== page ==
There’s a list of skills I keep in the back of my mind to acquire over my lifetime. I feel like making a corsage or a boutonniere should be on the list for anyone who’s slightly crafty and definitely thrifty. A pretty basic corsage with carnations starts at about $20 at florists near me. They can go upwards of $40 or $50 though, depending on the flowers. So why not try your hand at making one yourself? It might cost a little more for initial set-up costs (getting all the supplies), but you’ll be able to whip one of these up for any special occasion, teenager’s prom, or wedding.
Recently an acquaintance of mine asked me to make 33 corsages (well, 5 were boutonnieres) for an out-of-town fundraiser. Honestly it was the first time I’d ever done flowers “professionally”- as in getting paid. It was a wee bit stressful (after all, I’m dealing with dying things…), but they turned out great and made the 5 hour drive in style. It’s really not rocket science-and with a little practice- you’ll be making these pint size arrangements like the pros in no time.
Here’s what you’ll need:
- Flowers (duh)- I used lavender spray roses, yellow lysianthus/yellow spray roses, and seeded eucalyptus.
- Ribbon (3/8″ size)
- Green floral wire (can be found at Dollar Tree)
- Green floral tape (can be found at Dollar Tree)
- Corsage pins (Michael’s or A.C. Moore)
- Clear Life floral preserver (optional, but recommended- it’s pricey to ship, but lasts awhile)
- Clear “treat” bags
- Scissors for ribbon (I used my fabric shears)
- Scissors or small pruners for cutting stems/wire
Then get your wire and snip about 5″ pieces, 2 for each flower. We’re going to put the wire through the base of the flower where it will be the most secure. This varies for each flower, but on a spray rose it’s right through the fat part underneath the leaves. Put one piece of wire in one side and out the other.
Take a second piece of wire and put it through again, starting on an empty side to create a wire “X.”
Then bend all the wires down away from the bloom to create a new thin stem. Take your floral tape and place it at the top of the wire. Begin wrapping all the way down until you’ve covered the wire.
I find it’s super easy to wrap if you spin the flower, not the tape. It makes more sense if you’re actually trying to do this, but if you look at the picture above, I use my right hand to spin the flower at the top while controlling the tape placement with my left. Just give it a go- it’s easy peasy.
When you’ve wired all your flowers, I like to hit them with a light spray of clear life. It basically freezes the flower, so that it lasts longer out of water. Careful on dark colored flowers- if applied too heavily it can leave a haze. Gather a couple of wired flowers and play with a few arrangements. Keep in mind this little cutie needs to look good on someone’s shirt/top, so it’s helpful to hold it up in front of a mirror to see how it looks in place.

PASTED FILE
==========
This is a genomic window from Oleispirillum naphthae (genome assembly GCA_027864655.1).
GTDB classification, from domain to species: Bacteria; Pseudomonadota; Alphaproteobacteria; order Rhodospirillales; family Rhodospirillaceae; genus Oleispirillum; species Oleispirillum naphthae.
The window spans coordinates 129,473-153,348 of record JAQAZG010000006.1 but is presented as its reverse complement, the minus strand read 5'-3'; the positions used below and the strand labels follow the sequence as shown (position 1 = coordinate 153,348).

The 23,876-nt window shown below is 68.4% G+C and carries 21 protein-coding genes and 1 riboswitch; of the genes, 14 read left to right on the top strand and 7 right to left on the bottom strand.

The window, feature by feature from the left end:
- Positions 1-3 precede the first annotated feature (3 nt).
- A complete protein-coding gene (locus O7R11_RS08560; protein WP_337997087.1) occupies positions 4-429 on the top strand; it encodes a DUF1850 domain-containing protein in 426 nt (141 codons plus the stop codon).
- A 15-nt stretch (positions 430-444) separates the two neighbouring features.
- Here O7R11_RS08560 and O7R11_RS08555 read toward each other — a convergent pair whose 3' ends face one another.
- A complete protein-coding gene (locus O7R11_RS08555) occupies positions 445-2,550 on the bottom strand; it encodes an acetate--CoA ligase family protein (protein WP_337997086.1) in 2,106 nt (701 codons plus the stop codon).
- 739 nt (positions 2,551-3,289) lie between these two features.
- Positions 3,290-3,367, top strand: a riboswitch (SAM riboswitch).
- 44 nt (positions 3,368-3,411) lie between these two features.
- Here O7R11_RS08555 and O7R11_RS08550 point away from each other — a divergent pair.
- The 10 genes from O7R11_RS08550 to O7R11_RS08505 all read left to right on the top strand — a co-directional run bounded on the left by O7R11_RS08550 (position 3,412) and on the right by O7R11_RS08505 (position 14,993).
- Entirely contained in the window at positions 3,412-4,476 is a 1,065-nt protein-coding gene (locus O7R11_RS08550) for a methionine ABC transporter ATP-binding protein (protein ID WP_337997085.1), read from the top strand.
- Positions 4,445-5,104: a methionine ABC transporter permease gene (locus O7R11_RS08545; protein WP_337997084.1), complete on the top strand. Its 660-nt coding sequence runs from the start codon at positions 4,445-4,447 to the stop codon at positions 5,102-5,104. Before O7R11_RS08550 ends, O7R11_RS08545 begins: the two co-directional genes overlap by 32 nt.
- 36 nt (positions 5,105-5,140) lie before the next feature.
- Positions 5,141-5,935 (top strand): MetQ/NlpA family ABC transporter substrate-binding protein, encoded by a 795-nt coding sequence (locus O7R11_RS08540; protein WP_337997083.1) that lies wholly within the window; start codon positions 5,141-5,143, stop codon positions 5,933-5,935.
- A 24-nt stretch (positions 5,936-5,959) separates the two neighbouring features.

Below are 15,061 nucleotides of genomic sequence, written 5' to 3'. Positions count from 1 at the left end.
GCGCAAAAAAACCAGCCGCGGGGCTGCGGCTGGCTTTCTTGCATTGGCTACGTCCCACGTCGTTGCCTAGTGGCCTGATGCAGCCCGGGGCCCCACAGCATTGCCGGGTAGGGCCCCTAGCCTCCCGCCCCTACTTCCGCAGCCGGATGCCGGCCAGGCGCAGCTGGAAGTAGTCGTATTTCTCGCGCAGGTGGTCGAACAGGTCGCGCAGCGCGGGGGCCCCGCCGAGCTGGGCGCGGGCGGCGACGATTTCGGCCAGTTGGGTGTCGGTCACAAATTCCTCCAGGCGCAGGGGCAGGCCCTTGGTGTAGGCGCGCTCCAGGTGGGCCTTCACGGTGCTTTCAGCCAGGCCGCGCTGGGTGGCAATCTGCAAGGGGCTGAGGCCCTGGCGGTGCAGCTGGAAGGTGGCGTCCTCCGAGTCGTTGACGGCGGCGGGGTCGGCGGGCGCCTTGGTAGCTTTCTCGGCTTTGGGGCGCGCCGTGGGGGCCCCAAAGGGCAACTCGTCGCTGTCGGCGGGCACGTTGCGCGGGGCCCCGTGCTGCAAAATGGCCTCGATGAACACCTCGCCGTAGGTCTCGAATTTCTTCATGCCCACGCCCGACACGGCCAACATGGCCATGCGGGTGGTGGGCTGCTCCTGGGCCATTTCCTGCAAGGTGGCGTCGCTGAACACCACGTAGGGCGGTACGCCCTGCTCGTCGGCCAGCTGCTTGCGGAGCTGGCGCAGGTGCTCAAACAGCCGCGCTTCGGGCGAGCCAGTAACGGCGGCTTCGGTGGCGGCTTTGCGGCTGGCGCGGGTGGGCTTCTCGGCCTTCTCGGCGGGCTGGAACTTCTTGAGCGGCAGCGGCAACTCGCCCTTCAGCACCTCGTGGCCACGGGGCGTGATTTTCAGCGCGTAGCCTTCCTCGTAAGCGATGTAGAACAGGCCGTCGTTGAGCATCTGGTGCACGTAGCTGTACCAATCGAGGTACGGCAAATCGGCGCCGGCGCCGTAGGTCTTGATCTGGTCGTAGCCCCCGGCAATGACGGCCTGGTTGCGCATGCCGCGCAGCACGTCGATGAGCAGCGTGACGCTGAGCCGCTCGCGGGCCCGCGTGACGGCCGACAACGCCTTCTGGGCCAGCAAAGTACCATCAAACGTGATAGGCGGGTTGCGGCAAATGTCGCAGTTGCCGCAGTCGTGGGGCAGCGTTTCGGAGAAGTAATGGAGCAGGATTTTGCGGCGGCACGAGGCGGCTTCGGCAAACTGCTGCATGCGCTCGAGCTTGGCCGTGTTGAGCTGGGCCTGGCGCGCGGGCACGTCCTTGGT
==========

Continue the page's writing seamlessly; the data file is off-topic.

Once you have an idea of some heights and angles you like, get two blooms together and wrap them with tape. It doesn’t really matter which blooms, sometimes I used two of the same and sometimes I wrapped two different flowers together. I like to wrap them at different heights. Just play around with it- the tape comes off and you can rearrange things as much as you like. Shown below are both lysianthus blooms, one is just more open. Don’t be afraid to use blooms in all stages, it adds interest!
Now you keep building, wrapping in some filler and more flowers.
If you get everything in place the way you like, wrap one more piece of tape around the whole she-bang, and then trim the entire stem with some pruners or tough scissors to about 1 1/2″- 2″. Hit the whole arrangement with another light coat of Clear Life.
Wash your hands. Trust me.
Now it’s ribbon time! I won’t explain to you how to make the little bows, because quite frankly I kind of suck at it, and I’m sure my technique is not great. There are videos on youtube, or you could always get a Bow-Da-Bra machine You’ll notice my bow has 4 tails… the two flying out to the side are for securing it around the stem.
Starting at the back of your corsage, place the ribbon at the base of the arrangement with about an 1 1/2″ tail sticking up. Then fold the ribbon on itself at a 90 degree angle to start the wrap.
Wrap the ribbon around once to secure the tail in place, then begin going down the stem.
On the way down, it’s gonna look like dookie. No worries, this is normal.
Go down the stem far enough to cover the wrap, then start back up. This time, carefully place the ribbon as nicely as you can (angle, spacing, etc.). It doesn’t have to be perfect!
When you reach the top, wrap the ribbon around one more time then trim the tail to about 1 1/2″. Tie the two tails together at the back.
Place the bow at the front where you like it, then tie it around the back on top of the other knot.
Trim all the tails so you can’t see them from the front. I put two pins in the side of the wrapped stem before packaging (in case one drops or gets lost…) Put your little cutie in a bag, blow it up with air, then fold over the top several times and tape it shut. You’ll have a pretty nice pillow package that allows them to be stacked on top of eachother.
The only difference between a corsage and a boutonniere is that for the men’s version, you omit the bow, and they are typically a little smaller. Now it’s your turn to try! Would you give this a go for your next big event? Are you tired of seeing my nasty fingernails?